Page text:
Bald Hill Association

(Excerpt from “Reflections of Denville” by Charles M. Toelaer, 1988)

Bald Hill, being 908 feet above sea level and some 350 feet above Cedar Lake, was an excellent lookout point for the colonial militia to warn of the oncoming British troops. General George Washington sent a troop of mounted cavalry to stand watch at Pigeon Hill (now Union Hill) and a troop of infantry to Bald Hill overlooking the lake.
Click on “Cedar Crest” link to the right to learn of Dr. George Donaldson who did so much to develop lodges on the lake and on the hill. He created his own lodge, Cedar Crest, on the highest point of Bald Hill with a perfectly wonderful view of the lake and points east from his porch as well as a clear view of the valley stretching westward from his front door.

These retreats were isolated because of a lack of water and an equal lack of adequate roads — and that’s the way the early pioneers to this craggy hill wanted it. About 14 years after Donaldson built the first house, a group of Bald Hill property owners met on March 22, 1924 in the City of New York at the office of Leroy J. Ellis on 42 Street to organize the Bald Hill Association. Attending were: George Donaldson, L. J. Ellis, William Storey, L. T. Tetzer, L. I. Mott, J. B. Baker, A. K. Leon, G. Sayman, and Mrs. Wallace. In December 1935, a certificate of incorporation was issued by the State of New Jersey for the Bald Hill Association.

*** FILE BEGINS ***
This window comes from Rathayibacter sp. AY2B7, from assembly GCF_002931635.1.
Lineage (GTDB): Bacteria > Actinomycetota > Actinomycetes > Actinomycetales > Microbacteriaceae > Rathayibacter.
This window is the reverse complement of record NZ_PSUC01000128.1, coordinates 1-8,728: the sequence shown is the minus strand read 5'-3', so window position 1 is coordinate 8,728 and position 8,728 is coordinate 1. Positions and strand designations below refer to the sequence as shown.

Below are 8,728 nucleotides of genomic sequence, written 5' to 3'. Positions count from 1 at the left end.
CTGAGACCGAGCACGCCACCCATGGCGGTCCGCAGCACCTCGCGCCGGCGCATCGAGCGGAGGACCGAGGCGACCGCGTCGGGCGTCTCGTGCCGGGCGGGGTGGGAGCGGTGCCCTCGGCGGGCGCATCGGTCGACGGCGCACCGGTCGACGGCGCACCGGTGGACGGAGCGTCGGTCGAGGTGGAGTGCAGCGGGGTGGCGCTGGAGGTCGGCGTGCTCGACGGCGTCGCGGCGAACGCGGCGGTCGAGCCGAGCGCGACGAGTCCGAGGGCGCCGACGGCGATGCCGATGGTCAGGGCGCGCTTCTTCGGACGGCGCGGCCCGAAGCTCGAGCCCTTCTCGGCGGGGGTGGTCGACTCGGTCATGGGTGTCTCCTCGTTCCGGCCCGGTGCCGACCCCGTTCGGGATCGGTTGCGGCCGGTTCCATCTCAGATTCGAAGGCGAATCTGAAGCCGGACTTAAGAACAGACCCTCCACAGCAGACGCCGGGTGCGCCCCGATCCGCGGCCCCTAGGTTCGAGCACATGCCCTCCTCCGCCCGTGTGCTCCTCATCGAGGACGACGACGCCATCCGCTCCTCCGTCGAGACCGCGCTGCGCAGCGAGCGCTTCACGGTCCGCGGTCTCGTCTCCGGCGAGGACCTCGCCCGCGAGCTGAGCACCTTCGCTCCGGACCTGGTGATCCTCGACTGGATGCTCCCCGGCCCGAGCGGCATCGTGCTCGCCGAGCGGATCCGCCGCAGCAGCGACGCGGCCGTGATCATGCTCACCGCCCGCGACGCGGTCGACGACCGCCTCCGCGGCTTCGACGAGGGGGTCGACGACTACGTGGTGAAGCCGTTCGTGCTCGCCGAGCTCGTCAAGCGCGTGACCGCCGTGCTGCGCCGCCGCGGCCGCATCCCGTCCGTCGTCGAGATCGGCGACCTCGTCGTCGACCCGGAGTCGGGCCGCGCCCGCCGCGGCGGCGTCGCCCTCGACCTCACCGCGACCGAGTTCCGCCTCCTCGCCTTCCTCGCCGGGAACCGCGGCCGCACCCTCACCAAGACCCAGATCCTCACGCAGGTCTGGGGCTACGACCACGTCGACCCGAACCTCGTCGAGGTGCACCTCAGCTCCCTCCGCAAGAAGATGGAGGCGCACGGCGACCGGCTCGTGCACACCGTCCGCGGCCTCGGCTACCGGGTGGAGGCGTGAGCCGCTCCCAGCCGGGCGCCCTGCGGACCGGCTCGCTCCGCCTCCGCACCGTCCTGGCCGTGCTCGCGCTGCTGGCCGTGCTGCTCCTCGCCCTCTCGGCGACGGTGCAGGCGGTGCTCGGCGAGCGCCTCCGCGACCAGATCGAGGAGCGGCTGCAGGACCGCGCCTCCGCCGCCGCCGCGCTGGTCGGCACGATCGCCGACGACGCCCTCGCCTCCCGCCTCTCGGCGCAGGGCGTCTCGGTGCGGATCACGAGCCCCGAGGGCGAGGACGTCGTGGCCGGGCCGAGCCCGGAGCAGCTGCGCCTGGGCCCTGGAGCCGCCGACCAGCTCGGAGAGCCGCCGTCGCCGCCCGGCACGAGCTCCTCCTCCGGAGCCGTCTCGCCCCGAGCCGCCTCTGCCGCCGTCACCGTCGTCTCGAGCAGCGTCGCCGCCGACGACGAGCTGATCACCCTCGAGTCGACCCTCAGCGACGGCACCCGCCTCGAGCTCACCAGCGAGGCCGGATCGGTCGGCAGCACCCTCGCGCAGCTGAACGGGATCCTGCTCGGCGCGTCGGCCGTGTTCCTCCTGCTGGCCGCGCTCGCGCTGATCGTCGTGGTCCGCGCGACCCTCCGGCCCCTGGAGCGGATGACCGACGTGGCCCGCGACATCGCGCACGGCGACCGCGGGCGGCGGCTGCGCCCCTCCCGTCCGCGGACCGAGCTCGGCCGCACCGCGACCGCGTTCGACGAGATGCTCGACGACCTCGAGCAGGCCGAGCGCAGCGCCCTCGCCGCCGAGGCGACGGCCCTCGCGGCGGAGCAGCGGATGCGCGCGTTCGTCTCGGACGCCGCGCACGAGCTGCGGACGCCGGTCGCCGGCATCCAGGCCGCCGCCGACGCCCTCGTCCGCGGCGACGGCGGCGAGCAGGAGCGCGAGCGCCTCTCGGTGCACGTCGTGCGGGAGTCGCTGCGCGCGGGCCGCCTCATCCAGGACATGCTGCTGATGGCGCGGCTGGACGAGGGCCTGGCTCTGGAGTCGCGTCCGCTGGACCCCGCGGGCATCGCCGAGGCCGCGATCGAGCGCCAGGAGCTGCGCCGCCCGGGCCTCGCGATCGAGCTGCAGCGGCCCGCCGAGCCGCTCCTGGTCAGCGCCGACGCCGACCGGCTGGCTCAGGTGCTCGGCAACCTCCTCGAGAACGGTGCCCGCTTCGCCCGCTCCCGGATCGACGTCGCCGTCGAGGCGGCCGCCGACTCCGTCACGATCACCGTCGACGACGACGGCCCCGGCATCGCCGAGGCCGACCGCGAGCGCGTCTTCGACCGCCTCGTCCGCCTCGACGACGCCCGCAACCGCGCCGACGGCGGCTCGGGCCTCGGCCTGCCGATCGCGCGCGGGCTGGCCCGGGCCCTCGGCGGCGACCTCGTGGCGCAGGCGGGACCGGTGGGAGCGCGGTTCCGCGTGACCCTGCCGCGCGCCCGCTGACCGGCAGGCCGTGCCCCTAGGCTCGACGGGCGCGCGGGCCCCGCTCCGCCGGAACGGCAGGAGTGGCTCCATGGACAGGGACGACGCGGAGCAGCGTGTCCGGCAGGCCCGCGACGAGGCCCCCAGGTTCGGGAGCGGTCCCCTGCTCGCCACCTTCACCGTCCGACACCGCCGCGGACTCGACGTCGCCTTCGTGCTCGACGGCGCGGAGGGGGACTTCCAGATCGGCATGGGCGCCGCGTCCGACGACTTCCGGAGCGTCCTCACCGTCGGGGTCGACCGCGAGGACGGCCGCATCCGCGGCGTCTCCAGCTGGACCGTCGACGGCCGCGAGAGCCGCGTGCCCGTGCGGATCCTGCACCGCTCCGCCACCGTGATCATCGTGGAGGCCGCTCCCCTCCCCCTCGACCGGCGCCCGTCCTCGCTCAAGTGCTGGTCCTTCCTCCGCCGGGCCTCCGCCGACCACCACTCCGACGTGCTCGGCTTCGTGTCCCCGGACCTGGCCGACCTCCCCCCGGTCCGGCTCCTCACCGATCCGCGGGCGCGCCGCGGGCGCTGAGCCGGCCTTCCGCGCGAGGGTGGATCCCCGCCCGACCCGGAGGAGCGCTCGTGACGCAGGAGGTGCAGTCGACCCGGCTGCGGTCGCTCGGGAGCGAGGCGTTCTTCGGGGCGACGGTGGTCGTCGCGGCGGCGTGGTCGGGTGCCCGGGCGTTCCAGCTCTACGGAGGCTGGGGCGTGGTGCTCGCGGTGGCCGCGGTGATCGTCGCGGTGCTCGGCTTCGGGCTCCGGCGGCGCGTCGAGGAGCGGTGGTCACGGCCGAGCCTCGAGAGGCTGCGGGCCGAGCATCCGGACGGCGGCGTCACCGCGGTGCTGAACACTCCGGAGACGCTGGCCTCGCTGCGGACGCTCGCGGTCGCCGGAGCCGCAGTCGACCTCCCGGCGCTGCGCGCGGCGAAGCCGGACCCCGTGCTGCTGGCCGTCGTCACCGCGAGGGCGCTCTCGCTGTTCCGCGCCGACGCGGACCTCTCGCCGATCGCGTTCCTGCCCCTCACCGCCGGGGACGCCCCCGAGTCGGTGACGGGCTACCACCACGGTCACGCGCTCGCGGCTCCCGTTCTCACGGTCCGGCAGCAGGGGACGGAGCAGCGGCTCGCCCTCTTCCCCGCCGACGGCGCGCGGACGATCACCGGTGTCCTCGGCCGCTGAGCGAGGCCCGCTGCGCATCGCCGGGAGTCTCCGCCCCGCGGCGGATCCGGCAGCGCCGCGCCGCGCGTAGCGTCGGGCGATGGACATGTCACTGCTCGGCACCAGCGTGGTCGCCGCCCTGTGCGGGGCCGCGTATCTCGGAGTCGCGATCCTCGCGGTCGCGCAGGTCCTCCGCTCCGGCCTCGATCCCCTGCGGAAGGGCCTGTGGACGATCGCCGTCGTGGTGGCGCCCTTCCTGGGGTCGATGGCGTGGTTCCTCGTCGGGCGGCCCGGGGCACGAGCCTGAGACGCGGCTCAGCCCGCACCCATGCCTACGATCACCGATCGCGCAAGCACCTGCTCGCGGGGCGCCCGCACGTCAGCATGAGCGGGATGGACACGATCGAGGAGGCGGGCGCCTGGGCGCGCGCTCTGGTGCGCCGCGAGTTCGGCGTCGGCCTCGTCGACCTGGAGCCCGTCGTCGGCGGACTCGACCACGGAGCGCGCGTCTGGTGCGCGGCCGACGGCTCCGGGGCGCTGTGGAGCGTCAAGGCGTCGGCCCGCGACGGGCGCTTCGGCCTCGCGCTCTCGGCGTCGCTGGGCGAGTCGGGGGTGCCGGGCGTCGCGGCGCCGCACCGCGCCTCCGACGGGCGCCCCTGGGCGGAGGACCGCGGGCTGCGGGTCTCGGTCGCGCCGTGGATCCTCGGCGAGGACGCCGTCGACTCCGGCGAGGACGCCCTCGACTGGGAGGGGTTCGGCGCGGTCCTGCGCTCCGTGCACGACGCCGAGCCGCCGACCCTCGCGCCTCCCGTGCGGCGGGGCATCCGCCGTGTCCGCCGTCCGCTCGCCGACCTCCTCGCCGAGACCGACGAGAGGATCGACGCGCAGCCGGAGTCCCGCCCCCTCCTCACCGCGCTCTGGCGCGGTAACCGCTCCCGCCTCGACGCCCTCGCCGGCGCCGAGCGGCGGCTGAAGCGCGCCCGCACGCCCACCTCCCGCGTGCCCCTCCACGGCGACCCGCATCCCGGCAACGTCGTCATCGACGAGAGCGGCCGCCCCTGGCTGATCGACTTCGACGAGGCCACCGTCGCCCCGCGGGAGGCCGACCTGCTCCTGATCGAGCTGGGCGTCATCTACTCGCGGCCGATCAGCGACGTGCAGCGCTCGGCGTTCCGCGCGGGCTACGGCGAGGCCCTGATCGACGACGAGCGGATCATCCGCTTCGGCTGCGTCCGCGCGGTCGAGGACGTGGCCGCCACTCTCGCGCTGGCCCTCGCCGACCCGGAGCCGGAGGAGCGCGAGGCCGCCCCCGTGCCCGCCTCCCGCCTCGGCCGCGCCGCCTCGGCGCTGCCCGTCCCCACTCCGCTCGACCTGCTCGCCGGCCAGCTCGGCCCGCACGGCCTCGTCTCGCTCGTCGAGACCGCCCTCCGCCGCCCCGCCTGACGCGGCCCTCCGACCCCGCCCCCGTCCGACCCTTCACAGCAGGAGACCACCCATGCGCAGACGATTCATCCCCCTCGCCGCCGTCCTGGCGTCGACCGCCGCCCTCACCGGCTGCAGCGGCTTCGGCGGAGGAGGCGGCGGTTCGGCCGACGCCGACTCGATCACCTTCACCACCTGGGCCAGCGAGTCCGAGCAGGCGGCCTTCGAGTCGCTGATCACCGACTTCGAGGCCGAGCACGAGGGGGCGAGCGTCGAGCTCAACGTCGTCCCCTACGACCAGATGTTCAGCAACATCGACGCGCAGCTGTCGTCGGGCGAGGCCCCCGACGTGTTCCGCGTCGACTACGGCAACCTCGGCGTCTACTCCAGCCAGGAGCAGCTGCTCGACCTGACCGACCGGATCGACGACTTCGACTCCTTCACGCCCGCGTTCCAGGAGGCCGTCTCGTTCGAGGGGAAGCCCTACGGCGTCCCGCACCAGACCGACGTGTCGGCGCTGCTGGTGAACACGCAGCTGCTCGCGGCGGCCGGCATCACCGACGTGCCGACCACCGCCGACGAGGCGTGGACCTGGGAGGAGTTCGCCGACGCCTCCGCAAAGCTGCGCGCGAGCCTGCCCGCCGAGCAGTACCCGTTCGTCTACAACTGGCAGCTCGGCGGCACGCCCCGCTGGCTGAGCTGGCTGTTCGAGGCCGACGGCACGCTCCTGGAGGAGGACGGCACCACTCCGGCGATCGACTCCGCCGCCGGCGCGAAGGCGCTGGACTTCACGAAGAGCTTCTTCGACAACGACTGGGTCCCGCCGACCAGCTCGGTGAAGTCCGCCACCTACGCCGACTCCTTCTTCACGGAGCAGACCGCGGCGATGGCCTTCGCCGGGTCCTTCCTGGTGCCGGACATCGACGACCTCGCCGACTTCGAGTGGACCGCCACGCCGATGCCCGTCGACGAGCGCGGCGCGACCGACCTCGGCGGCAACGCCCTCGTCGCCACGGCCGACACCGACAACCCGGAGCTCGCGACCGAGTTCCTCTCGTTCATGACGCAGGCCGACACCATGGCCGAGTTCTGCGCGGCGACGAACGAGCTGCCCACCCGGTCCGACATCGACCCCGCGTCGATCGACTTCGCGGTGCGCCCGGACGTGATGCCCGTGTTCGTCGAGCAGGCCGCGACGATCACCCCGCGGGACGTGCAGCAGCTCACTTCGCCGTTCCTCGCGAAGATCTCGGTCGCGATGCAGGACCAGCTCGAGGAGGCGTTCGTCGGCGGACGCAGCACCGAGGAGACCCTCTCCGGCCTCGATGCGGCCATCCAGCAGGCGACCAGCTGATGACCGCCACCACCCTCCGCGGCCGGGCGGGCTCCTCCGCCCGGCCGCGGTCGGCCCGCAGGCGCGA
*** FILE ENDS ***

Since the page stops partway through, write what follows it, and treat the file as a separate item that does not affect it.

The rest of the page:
(The first houses built on Bald Hill were in 1910 when five homes were put up: L. Ellis (Peter Pan, torn down), Hix (Dwyers), Welsch (Ruth Welch) and George Donaldson (Cedar Crest). In 1912-13, two more were built: Ownes-Dethrige (Roy Thorpe) and Baker (Sitzman-Horan).

In marking the 50th anniversary of the formation of Bald Hill Association in 1974, members noted that to establish an easier grade, the present road from the water tank location to the stone gate post was built across property of Geo. Donaldson. To differentiate from “Hillcrest Drive,” which runs along the crest of the hill to Baker’s house, this new road was known as “Donaldson Drive.” This portion of the road is still owned by bordering property owners.

In 1914-15, five more structures were built: Daley (burned). Boulder (burned), Decker (A. Cook), Shotwell Garage (Warwick-Levine), Leon (Antonides, Essop, McLauglin) and Jaffa (Houston). The 1916-18 period saw a good deal of construction on the hill: Ling (Simmons), Fetzer (Breach), Seyman (Costine), Burdette (Carney), Griswald (Phillips), Ellis (Shenendoah), Towers (Lasky), Mott (Post), Baker (Newman), Hix (Hampers) and McMillan (Hepner). In 1929, McCance built a home. That was the year the Township Water Company took over the “Diamond Spring” Water Company which had been formed by Geo. Donaldson many years earlier. He had water pumped up from a spring to a reservoir directly below the hill and north of the lake. The following year, 1930, electricity was extended to Bald Hill. Burns built a home in 1933 (now Debus) and George Hall (now Mattes) in 1935.

Pin It on Pinterest